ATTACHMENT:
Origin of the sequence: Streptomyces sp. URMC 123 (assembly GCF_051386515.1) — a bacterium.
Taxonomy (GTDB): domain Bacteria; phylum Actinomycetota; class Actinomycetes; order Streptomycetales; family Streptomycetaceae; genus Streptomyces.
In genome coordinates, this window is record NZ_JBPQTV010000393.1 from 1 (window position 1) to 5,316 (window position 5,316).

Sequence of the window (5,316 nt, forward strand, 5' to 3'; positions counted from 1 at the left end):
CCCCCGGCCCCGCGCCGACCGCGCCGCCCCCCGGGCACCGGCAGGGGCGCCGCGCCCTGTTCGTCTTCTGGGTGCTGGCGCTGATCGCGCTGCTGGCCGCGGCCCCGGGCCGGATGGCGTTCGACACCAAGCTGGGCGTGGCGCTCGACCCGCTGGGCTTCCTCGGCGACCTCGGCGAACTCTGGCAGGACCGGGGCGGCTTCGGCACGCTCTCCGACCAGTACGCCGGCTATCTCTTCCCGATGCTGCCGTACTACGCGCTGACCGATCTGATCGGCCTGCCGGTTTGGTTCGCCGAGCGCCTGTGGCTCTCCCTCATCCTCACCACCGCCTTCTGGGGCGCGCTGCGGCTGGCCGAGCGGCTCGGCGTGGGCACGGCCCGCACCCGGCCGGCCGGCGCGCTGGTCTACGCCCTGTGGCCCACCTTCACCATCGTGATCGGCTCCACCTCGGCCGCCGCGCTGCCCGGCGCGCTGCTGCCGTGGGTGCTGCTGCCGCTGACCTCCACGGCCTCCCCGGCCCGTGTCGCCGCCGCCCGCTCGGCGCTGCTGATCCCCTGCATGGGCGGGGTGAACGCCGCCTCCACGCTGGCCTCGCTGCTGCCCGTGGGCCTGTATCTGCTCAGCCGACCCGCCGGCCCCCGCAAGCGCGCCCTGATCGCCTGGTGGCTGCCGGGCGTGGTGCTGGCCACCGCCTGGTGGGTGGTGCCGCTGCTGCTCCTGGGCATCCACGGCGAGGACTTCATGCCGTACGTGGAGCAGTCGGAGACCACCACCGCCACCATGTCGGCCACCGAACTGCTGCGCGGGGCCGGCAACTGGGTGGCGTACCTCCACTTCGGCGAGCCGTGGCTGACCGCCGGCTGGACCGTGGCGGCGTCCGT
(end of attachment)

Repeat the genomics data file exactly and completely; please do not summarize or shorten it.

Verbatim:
Origin of the sequence: Streptomyces sp. URMC 123 (assembly GCF_051386515.1) — a bacterium.
Taxonomy (GTDB): domain Bacteria; phylum Actinomycetota; class Actinomycetes; order Streptomycetales; family Streptomycetaceae; genus Streptomyces.
In genome coordinates, this window is record NZ_JBPQTV010000393.1 from 1 (window position 1) to 5,316 (window position 5,316).

Sequence of the window (5,316 nt, forward strand, 5' to 3'; positions counted from 1 at the left end):
CCCCCGGCCCCGCGCCGACCGCGCCGCCCCCCGGGCACCGGCAGGGGCGCCGCGCCCTGTTCGTCTTCTGGGTGCTGGCGCTGATCGCGCTGCTGGCCGCGGCCCCGGGCCGGATGGCGTTCGACACCAAGCTGGGCGTGGCGCTCGACCCGCTGGGCTTCCTCGGCGACCTCGGCGAACTCTGGCAGGACCGGGGCGGCTTCGGCACGCTCTCCGACCAGTACGCCGGCTATCTCTTCCCGATGCTGCCGTACTACGCGCTGACCGATCTGATCGGCCTGCCGGTTTGGTTCGCCGAGCGCCTGTGGCTCTCCCTCATCCTCACCACCGCCTTCTGGGGCGCGCTGCGGCTGGCCGAGCGGCTCGGCGTGGGCACGGCCCGCACCCGGCCGGCCGGCGCGCTGGTCTACGCCCTGTGGCCCACCTTCACCATCGTGATCGGCTCCACCTCGGCCGCCGCGCTGCCCGGCGCGCTGCTGCCGTGGGTGCTGCTGCCGCTGACCTCCACGGCCTCCCCGGCCCGTGTCGCCGCCGCCCGCTCGGCGCTGCTGATCCCCTGCATGGGCGGGGTGAACGCCGCCTCCACGCTGGCCTCGCTGCTGCCCGTGGGCCTGTATCTGCTCAGCCGACCCGCCGGCCCCCGCAAGCGCGCCCTGATCGCCTGGTGGCTGCCGGGCGTGGTGCTGGCCACCGCCTGGTGGGTGGTGCCGCTGCTGCTCCTGGGCATCCACGGCGAGGACTTCATGCCGTACGTGGAGCAGTCGGAGACCACCACCGCCACCATGTCGGCCACCGAACTGCTGCGCGGGGCCGGCAACTGGGTGGCGTACCTCCACTTCGGCGAGCCGTGGCTGACCGCCGGCTGGACCGTGGCGGCGTCCGT